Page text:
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ENGLEMED HEALTH NEWS

Obesity blamed for cancers

Monday September 28th, 2009

Health Secretary Andy Burnham
Health Secretary Andy Burnham

Excess body weight may be the cause of a large number of cancer cases every year in Europe, new research suggests.

Figures from a team at Manchester University, UK, indicate that at least 124,000 cancers diagnosed in 2008 were triggered by being overweight or obese.

Dr Andrew Renehan presented the findings on Thursday (September 24th) at a meeting of the European Cancer Organisation in Berlin, Germany. He said that excess body weight causes the most cases among women, and in central European countries such as the Czech Republic, Latvia, Slovenia and Bulgaria.

He said: "As more people stop smoking and fewer women take hormone replacement therapy, it is possible that obesity may become the biggest attributable cause of cancer in women within the next decade."

The figures were estimated using a computer model including information from 2002 collected in 30 European countries. Projecting the figures forward to 2008, the rate for Europe overall was 3.2 per cent for men and 8.6 per cent for women.

Endometrial cancer, post-menopausal breast cancer, and colorectal cancer together accounted for 65 per cent of all cancers attributable to excess body weight.

Dr Renehan continued: "I must emphasise that we are trying not to be sensationalist about this. These are very conservative estimates, and it's quite likely that the numbers are, in fact, higher."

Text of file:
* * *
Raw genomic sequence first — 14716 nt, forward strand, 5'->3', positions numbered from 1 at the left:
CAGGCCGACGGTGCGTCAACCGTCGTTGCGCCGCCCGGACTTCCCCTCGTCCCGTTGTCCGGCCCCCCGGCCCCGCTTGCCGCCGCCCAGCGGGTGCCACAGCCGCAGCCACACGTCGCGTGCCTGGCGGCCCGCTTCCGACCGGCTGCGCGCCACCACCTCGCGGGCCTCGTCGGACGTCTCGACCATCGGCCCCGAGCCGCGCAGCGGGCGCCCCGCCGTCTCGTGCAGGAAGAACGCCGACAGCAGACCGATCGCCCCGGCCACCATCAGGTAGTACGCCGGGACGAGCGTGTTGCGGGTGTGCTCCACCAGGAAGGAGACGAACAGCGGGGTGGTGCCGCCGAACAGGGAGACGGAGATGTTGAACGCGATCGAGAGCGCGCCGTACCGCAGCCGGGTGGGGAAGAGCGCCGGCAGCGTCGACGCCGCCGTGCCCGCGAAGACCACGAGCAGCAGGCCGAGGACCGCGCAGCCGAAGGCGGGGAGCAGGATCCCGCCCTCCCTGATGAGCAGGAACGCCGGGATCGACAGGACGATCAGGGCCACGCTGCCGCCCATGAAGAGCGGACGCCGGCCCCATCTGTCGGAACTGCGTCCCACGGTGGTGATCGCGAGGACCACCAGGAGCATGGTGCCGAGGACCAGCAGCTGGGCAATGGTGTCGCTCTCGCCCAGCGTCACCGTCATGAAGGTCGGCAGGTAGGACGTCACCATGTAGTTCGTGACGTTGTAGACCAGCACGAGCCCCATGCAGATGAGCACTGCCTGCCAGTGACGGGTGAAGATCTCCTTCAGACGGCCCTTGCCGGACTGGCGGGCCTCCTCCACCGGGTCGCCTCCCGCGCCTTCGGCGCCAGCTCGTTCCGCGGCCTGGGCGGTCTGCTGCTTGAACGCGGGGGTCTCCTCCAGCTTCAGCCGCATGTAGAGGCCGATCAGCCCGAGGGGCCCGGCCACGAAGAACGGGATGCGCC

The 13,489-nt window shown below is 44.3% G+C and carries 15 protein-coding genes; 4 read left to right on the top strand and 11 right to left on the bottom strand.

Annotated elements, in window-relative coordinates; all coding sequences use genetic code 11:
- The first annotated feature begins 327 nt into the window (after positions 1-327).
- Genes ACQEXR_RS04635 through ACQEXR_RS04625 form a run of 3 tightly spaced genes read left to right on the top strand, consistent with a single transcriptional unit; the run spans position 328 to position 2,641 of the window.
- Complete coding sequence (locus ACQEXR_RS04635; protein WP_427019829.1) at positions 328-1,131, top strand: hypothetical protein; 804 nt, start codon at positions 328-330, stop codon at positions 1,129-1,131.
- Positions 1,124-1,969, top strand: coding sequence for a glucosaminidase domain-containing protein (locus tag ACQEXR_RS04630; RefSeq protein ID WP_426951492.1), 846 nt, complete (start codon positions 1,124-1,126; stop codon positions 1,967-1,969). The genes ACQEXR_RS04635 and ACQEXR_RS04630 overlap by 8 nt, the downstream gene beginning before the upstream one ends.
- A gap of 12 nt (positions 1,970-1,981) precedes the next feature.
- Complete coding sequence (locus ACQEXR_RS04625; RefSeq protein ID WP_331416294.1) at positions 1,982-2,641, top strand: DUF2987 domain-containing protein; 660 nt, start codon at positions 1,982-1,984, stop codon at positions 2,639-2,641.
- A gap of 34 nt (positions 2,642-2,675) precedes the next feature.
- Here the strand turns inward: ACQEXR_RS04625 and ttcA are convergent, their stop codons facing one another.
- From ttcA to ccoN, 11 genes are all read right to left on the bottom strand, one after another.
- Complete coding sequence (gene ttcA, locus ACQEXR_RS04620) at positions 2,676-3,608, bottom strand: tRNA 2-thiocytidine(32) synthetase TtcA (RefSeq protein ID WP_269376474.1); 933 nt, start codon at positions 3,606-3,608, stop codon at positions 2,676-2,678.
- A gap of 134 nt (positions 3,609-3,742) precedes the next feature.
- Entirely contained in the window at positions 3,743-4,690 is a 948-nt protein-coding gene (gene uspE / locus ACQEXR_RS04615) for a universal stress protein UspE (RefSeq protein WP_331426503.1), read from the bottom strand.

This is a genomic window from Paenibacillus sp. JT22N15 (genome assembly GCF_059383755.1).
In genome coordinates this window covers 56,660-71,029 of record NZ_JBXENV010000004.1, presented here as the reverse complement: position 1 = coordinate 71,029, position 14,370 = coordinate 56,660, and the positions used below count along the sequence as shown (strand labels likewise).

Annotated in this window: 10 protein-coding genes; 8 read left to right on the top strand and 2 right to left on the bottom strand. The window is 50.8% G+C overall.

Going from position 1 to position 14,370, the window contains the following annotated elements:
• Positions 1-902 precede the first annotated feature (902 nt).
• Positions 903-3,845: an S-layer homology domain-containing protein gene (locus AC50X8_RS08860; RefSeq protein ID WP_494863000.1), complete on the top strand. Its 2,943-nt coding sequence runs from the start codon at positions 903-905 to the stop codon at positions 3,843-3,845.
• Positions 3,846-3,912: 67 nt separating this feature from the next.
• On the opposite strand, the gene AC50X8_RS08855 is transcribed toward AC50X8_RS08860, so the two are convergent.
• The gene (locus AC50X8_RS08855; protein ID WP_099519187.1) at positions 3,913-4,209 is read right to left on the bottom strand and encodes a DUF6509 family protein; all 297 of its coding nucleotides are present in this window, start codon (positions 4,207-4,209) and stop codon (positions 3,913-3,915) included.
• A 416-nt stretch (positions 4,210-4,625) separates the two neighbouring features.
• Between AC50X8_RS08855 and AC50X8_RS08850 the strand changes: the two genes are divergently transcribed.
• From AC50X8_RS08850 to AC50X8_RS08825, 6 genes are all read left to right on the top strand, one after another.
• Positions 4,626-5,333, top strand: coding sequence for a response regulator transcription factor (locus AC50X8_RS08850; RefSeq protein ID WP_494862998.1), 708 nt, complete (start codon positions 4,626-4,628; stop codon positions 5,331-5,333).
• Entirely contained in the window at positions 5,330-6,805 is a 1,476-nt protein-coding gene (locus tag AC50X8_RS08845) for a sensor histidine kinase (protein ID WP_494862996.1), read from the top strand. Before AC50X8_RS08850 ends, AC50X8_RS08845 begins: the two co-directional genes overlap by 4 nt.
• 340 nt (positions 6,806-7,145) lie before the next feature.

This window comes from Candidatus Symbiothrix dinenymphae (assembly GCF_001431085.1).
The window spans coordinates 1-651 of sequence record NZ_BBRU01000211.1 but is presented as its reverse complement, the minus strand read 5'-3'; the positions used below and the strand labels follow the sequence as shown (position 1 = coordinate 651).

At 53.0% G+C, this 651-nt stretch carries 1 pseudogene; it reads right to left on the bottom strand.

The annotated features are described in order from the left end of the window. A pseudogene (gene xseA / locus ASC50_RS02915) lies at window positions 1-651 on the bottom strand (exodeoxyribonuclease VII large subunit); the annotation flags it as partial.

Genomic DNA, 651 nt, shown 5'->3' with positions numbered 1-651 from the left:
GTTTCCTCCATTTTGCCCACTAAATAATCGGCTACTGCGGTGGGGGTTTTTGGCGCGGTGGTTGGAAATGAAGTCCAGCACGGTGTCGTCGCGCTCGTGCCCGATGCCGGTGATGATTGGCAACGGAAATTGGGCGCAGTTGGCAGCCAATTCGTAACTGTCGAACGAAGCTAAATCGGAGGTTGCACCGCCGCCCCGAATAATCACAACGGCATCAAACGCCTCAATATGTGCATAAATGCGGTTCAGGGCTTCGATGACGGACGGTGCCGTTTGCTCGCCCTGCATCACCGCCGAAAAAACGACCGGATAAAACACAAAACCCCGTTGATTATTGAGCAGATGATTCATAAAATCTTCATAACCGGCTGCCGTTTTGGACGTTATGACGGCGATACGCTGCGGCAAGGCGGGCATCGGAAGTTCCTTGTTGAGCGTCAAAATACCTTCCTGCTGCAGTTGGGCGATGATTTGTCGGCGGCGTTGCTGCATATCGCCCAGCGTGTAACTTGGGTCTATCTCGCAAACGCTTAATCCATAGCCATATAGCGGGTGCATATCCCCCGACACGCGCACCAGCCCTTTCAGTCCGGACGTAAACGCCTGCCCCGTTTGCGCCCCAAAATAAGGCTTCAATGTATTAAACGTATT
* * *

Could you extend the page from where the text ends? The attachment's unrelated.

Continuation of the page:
He added that the UK has particularly high rates of obesity-related oesophageal cancer.

"This country accounts for 54 per cent of new cases across all 30 countries," he said. "This may be due to synergistic interactions between smoking, alcohol, excess body weight and acid reflux - and is currently an area where research is required."

* Football clubs have signed up to a new English project to raise men's awareness of the risk of cancer.

Called "Ahead of the Game - organise your defence", the project will see nurses handing out information at football matches across England.

The campaigner is being backed by the Bobby Moore Foundation, set up by the family of the late captain of the 1966 World Cup Winning squad.

Stephanie Moore, of the foundation, said: "Cancer can be a daunting thing to think about and I understand that some men shy away from talking about it but I hope that through football we can break through these barriers."

Health secretary Andy Burnham described the project as a "fantastic initiative".

He said: "Currently over 60,000 men get these cancers every year - that's enough to fill the average football stadium twice. By raising awareness of the symptoms and making earlier diagnoses, we can improve the chances of survival."

Findings presented on Thursday 24, 2009, at ECCO 15 - ESMO 34, the 15th congress of the European CanCer Organisation and the 34th congress of the European Society for Medical Oncology.

Tags: Cancer | Europe | Fitness | Menís Health | UK News

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